He will bring forth justice to the nations …
… a bruised reed he will not break, and a dimly burning wick he will not quench; he will faithfully bring forth justice.
What has come into being in him was life, and the life was the light of all people. The light shines in the darkness, and the darkness did not overcome it.
John 1:3-5 (NRSV)
The psalmist described the Word of God as a lamp to light our feet, to guide us on the path of life. In Holy Scripture, we find many depictions of light as an image of God’s glory and guidance. Later artists have employed light in their portrayals of the Nativity of Jesus Christ: the light of a star shining from heaven, the luminescence of angels, the divine glow from a manger rising to illuminate human faces.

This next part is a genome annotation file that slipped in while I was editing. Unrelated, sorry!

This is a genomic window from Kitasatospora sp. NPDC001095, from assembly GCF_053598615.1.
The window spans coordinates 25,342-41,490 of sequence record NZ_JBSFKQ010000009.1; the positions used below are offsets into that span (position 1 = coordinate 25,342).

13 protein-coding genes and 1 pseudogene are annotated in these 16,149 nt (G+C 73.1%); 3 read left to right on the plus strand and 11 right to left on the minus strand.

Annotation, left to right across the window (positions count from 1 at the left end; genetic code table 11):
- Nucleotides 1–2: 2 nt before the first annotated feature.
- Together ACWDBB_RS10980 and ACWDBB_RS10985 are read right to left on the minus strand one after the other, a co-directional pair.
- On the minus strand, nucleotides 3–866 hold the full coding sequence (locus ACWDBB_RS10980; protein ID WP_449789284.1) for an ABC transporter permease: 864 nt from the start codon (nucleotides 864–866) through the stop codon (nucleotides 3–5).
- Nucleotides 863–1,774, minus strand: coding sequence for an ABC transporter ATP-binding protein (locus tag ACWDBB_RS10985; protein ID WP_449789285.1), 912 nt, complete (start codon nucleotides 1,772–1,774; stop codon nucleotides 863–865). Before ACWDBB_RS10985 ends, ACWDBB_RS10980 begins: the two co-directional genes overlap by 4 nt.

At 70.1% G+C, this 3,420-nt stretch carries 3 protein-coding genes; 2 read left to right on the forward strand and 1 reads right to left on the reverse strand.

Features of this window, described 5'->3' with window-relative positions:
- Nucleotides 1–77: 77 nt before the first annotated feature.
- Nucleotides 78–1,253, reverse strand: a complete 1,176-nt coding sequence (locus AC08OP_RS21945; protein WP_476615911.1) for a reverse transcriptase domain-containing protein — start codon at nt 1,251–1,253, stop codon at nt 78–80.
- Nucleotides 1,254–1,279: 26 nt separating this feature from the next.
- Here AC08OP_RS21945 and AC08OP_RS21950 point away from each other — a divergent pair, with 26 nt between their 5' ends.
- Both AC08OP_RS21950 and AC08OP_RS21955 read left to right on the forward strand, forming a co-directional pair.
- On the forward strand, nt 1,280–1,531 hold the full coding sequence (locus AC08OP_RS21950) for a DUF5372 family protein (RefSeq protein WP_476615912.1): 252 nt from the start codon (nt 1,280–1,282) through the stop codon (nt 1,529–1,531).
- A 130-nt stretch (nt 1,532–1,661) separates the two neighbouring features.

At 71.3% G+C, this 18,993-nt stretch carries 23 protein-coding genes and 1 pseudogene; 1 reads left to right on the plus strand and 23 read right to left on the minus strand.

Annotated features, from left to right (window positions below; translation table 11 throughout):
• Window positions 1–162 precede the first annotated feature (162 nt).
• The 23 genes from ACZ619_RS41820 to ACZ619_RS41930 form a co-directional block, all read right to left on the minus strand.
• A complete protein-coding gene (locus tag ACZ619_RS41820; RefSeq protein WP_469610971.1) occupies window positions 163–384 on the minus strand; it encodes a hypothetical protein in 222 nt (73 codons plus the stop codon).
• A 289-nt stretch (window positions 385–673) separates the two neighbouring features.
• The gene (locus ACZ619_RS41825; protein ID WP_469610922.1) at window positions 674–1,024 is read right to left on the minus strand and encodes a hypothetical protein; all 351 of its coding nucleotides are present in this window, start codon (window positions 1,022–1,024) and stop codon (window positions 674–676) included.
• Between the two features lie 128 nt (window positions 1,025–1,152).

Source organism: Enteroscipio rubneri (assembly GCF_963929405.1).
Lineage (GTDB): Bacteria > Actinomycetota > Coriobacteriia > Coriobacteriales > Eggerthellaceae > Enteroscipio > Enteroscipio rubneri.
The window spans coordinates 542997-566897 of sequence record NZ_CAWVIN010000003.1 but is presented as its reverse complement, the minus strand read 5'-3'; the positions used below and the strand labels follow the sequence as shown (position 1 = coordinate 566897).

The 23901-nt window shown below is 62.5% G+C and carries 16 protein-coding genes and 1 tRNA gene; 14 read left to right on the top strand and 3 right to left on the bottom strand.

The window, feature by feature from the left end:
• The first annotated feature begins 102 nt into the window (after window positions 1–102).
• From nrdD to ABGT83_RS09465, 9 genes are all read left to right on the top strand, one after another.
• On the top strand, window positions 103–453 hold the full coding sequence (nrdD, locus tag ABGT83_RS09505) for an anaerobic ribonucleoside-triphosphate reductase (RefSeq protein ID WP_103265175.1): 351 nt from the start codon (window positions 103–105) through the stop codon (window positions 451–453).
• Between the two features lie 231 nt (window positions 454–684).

Isaiah taught that the coming Servant of the Lord would encourage even the dimmest light as it burnt in the midst of darkness. The hymn of incarnation that opens the Fourth Gospel proclaims that the light shines still, despite the darkness, for gloom and death shall never overcome the Word, the life, the light of God.
What the Word has brought into being is life, and the life is the light of all people. In the coming year, the World Council of Churches will focus its witness and work around a simple prayer which serves as the theme of our 10th Assembly:
God of life, lead us to justice and peace.